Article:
July 18, 2019

Rasmussen named Vanderbilt Prize Student Scholar

Megan Rasmussen, a PhD student in Cell and Developmental Biology, has been selected as the 2019 Vanderbilt Prize Student Scholar.


by Bill Snyder

Megan Rasmussen, a PhD student in the Department of Cell and Developmental Biology at Vanderbilt University School of Medicine, has been selected as the 2019 Vanderbilt Prize Student Scholar.

Megan Rasmussen

She will receive a $1,000 cash prize and will be mentored by the winner of the 2019 Vanderbilt Prize in Biomedical Research, Harvard Medical School geneticist Christine Seidman, MD.

Rasmussen is a doctoral candidate in the lab of Vivian Gama, PhD, assistant professor of Cell and Developmental Biology. She will be recognized during Seidman’s Flexner Discovery Lecture on Sept. 12.

Established in 2006, the Vanderbilt Prize honors women scientists with a “stellar record” of research accomplishments who have made significant contributions to mentoring other women in science. Recipients mentor female graduate students — Vanderbilt Prize Student Scholars — who are pursuing their doctorates in the biomedical sciences in the School of Medicine.

Rasmussen received her Bachelor of Science degree in genetics from Iowa State University in 2014. She enrolled in the Interdisciplinary Graduate Program at Vanderbilt the following year.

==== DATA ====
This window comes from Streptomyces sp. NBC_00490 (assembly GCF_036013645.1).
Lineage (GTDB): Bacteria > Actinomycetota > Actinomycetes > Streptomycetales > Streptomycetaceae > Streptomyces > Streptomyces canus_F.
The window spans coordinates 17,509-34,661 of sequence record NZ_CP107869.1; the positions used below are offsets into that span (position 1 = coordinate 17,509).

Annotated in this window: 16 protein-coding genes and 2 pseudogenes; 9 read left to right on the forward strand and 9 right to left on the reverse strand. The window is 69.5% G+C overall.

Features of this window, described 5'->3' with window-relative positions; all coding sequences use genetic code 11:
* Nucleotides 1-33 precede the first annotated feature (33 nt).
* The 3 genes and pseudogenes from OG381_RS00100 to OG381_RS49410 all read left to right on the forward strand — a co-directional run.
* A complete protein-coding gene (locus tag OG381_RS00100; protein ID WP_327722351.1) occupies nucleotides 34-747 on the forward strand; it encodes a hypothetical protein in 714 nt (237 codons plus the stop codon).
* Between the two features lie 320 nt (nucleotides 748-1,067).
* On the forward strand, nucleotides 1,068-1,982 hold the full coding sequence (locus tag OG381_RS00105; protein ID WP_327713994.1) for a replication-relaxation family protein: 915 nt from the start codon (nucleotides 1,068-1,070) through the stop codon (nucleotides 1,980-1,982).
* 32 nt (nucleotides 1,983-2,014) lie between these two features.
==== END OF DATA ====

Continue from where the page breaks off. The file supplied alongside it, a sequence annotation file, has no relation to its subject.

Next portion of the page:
Her project focuses on understanding the mechanisms by which the BCL-2 family of proteins regulate mitochondrial dynamics and function in human embryonic stem cells, induced pluripotent stem cells (iPSCs) and iPSC-derived cardiomyocytes.

Rasmussen is first author on two scientific papers and this year received an F31 Predoctoral Fellowship from the National Heart Lung and Blood Institute and an American Heart Association Predoctoral Fellowship. She was also the recipient of the Dean’s Award for Exceptional Achievement in Graduate Studies.

Rasmussen was described by Gama in her nomination letter as “a remarkable student who has shown significant dedication to her research, professional development and mentoring.”

“Receiving the Vanderbilt Prize Student Scholar award will be a well-deserved honor for an outstanding scientist,” Gama wrote.

To be eligible for the Vanderbilt Prize Student Scholar award, candidates must be enrolled in the medical school’s PhD track (includes PhD and MD/PhD trainees), have completed the qualifying exam and have at least one year left to complete the PhD degree.

Nominations are accepted from department chairs or program directors in the biomedical sciences, as well as from directors of graduate studies and faculty mentors.

Competitive nominees demonstrate excellent leadership qualities through their research and service to the scientific community as well as characteristics that exhibit outstanding potential to impact medicine through research during their careers.

For more information on the Vanderbilt Prize Student Scholar, visit https://www.vumc.org/oor/vanderbilt-prize-student-scholar.